|Screenshot of introduction to The Lost Local News Issue of The Washington Post Magazine|
In honor of Giving NewsDay yesterday, The Washington Post Magazine published a package of stories
celebrating local journalism and warning of the dangers of expanding news deserts. It includes a suite of stories solicited from journalists across the country, reminding the paper's national readership of the breadth and depth of news that is being lost to readers as "news deserts" expand through closure and hollowing out of newspapers.
The stories range from one about how a West Virginia pastor cultivated a racially diverse congregation in an overwhelmingly white area, to an investigation into suspicious grizzly-bear deaths in Idaho.
"Some of these stories have been previously covered by outlets that are trying against long odds to preserve a market for local journalism, and we are indebted to their work; other stories are being told here for the first time," the Post says. "What all these stories have in common is that they deserved more space, scrutiny and attention than they have previously received.
The Post notes that "about 2,200 local print newspapers have closed since 2005, and the number of newspaper journalists fell by more than half between 2008 and 2020. In many places where papers still exist, a lack of resources prevents them from reporting thoroughly on issues vital to the community — issues like public safety, education and local politics."
The phenomenon, which the pandemic has accelerated, "poses the kind of danger to our democracy that should have alarm sirens screeching across the land," writes Post media columnist Margaret Sullivan.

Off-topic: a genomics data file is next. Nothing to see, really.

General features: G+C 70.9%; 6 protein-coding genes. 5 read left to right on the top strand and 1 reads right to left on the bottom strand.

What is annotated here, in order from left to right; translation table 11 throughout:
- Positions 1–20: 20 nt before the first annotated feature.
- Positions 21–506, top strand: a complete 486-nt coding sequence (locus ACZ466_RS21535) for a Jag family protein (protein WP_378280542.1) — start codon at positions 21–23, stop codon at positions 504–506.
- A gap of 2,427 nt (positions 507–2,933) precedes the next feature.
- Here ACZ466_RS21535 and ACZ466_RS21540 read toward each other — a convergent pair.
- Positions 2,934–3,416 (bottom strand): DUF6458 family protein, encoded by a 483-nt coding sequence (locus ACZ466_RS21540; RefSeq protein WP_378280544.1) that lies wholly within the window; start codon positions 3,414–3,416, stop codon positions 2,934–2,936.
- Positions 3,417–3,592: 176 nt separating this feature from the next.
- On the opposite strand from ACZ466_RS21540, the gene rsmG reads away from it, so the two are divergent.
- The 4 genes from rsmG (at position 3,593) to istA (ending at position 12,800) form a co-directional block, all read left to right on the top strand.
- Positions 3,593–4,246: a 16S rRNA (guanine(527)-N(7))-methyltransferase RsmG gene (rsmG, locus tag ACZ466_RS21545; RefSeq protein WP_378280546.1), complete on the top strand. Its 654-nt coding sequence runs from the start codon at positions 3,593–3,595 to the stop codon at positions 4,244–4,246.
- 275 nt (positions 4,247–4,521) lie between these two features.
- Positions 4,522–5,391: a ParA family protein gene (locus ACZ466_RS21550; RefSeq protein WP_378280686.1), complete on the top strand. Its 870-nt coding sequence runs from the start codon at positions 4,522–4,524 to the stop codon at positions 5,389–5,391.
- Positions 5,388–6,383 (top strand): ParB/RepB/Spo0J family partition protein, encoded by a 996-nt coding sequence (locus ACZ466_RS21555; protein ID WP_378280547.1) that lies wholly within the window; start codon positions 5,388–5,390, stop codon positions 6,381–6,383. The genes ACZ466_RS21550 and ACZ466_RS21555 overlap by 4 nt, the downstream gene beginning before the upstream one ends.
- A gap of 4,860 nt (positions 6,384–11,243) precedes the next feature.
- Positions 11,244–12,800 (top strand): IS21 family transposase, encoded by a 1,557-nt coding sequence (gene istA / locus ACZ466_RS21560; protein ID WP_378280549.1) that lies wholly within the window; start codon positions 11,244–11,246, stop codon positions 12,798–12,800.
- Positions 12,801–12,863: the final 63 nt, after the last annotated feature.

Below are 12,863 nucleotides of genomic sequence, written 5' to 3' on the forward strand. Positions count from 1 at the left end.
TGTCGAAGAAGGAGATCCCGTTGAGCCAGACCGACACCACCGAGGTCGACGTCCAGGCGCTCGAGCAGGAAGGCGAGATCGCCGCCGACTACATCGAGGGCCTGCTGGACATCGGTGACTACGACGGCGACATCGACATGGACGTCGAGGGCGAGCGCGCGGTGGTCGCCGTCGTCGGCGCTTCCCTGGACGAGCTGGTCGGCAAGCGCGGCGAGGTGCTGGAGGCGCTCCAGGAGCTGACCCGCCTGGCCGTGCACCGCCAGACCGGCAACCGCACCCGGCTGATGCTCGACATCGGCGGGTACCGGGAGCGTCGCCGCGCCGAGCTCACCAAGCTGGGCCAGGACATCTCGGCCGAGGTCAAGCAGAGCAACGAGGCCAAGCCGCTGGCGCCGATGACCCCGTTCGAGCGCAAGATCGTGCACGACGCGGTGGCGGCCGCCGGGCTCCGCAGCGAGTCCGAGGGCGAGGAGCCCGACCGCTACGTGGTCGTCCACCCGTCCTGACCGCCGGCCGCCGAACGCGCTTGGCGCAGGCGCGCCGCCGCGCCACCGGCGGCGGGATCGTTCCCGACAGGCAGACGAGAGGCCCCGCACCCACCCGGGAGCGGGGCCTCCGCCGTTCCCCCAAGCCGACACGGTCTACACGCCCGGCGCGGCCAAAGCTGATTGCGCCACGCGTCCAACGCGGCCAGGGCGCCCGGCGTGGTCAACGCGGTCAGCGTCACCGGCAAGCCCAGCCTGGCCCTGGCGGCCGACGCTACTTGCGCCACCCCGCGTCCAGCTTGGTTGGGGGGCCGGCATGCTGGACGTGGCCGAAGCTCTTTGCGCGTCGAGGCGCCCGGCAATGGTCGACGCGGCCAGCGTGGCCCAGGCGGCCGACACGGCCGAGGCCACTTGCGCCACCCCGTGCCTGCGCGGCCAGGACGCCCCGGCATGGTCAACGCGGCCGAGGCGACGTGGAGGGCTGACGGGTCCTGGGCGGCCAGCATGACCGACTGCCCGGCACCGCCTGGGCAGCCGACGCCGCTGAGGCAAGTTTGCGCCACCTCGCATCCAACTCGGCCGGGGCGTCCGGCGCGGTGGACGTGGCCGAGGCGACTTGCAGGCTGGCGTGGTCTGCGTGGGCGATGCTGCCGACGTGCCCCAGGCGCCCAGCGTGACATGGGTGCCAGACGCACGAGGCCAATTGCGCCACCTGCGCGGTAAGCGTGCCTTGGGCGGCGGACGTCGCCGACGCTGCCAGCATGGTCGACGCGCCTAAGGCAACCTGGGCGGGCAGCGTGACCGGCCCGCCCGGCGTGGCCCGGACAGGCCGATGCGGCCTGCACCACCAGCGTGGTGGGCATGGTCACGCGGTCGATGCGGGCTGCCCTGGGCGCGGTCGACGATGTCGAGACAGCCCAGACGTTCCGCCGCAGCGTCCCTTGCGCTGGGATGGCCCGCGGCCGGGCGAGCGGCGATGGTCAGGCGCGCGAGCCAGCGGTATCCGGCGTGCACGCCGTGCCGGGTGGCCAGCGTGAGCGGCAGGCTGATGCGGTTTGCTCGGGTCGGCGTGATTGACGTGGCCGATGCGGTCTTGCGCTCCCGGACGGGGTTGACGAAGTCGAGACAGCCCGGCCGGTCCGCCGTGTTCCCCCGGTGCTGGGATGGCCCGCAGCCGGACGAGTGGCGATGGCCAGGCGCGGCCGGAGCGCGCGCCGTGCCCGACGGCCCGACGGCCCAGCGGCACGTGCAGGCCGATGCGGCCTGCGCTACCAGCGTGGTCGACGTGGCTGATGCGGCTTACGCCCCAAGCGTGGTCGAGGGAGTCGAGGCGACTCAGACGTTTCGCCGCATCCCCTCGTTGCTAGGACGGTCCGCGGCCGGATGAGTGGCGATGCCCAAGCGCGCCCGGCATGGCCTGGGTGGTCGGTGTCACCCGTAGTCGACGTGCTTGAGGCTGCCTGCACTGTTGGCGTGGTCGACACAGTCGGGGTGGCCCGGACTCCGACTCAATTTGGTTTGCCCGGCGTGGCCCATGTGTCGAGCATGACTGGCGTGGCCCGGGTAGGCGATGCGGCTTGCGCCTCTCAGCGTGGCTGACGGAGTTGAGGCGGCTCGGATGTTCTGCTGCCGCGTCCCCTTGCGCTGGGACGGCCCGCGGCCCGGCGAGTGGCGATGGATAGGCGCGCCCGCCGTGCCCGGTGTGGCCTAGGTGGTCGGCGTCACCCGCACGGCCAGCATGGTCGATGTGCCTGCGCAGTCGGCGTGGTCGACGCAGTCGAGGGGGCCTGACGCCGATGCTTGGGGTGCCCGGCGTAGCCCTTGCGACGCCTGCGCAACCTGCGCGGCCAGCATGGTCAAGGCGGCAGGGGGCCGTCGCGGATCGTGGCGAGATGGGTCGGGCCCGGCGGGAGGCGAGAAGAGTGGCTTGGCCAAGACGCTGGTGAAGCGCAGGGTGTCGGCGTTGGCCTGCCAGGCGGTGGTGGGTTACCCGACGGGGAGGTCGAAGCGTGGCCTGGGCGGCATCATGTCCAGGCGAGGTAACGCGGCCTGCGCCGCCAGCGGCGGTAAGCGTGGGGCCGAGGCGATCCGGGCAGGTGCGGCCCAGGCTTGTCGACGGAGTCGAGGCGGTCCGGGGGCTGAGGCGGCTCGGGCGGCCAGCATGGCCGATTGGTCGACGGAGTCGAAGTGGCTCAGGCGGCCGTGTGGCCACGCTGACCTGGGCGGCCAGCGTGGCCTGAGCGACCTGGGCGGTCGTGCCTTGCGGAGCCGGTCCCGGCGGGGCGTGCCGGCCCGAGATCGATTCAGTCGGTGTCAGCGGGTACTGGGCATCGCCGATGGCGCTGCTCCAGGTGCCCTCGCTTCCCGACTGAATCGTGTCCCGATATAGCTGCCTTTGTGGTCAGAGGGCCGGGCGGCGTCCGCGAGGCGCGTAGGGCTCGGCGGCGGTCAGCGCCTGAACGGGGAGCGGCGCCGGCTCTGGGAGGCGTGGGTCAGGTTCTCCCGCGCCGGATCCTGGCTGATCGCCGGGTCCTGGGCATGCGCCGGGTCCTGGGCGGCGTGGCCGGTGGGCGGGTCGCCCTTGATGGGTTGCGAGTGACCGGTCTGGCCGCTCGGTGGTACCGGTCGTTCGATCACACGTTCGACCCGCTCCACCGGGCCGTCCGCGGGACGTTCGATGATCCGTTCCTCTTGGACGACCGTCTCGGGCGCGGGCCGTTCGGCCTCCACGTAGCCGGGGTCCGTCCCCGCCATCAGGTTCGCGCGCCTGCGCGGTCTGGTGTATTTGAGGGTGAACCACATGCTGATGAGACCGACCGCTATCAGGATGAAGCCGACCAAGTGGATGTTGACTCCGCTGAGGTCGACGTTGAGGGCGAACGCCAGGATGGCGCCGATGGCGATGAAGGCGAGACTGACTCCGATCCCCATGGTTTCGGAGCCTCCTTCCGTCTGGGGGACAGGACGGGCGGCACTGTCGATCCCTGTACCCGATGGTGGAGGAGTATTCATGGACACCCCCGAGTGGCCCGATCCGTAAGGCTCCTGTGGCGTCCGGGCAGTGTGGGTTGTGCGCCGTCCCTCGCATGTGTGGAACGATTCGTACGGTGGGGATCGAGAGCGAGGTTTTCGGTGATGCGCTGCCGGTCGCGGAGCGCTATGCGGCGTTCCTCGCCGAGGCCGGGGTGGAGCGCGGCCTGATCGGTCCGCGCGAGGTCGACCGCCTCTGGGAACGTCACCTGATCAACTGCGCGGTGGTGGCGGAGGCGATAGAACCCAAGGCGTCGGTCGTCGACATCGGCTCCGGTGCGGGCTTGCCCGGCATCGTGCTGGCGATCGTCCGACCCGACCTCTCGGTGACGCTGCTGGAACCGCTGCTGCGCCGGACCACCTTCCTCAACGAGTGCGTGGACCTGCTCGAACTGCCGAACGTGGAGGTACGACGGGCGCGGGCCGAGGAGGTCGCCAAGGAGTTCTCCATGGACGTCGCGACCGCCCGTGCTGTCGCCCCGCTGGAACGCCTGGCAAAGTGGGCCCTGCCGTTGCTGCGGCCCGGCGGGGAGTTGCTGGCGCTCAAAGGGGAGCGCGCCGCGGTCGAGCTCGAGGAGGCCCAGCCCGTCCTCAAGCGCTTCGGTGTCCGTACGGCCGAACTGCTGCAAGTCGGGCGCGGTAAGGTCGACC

A note from Al Cross, professor of journalism at the University of Kentucky and director of its Institute for Rural Journalism and Community Issues, which publishes The Rural Blog:
The Post says "Every piece in this issue originates in a news desert," but that does not conform to reality (the West Virginia county is served by two dailies) or to the definition it cites from Northwestern University Visiting Professor Penny Muse Abernathy, who started tracking news deserts as the Knight Chair in Journalism and Digital Media Economics at the University of North Carolina at Chapel Hill. She defines a news desert as "a community, either rural or urban, with limited access to the sort of credible and comprehensive news and information that feeds democracy at the grass-roots level." The Post misinterprets what that means: "In practice, this means counties with few — sometimes zero — print newspapers of any kind." What the Post seems to not realize is that one-newspaper counties have been the norm in the U.S. for a long time, and it seems to dismiss the ability of weekly papers to provide comprehensive reporting that feeds democracy. Maybe the Post folks need to get out more.
With each story, the Post gives what it calls "the newspaper landscape in the story's setting," but that information is limited to the number of newspapers and how many print editions they have each week. It doesn't say anything about the quality of journalism they provide, though it does provide links so readers with plenty of time can judge for themselves. In some cases, the Institute for Rural Journalism knows from previous experience that some of the communities are well served.
The first story comes from three people in Bethel, Alaska, which doesn't have a paper but has a good public radio station, KYUK, which employs one of the reporters. The grizzly-bear story comes from a community served by a locally owned weekly, the Island Park News, which says "This newspaper is CERTIFIED politically incorrect and 100% American." A story about a drug-court judge comes from Rio Arriba County, New Mexico, where the weekly Rio Grande Sun has won many awards, including some for coverage of the local drug problem. No news desert there. In seven of the 12 cases, the communities are served by dailies, and in several cases, they have covered the topics of the stories.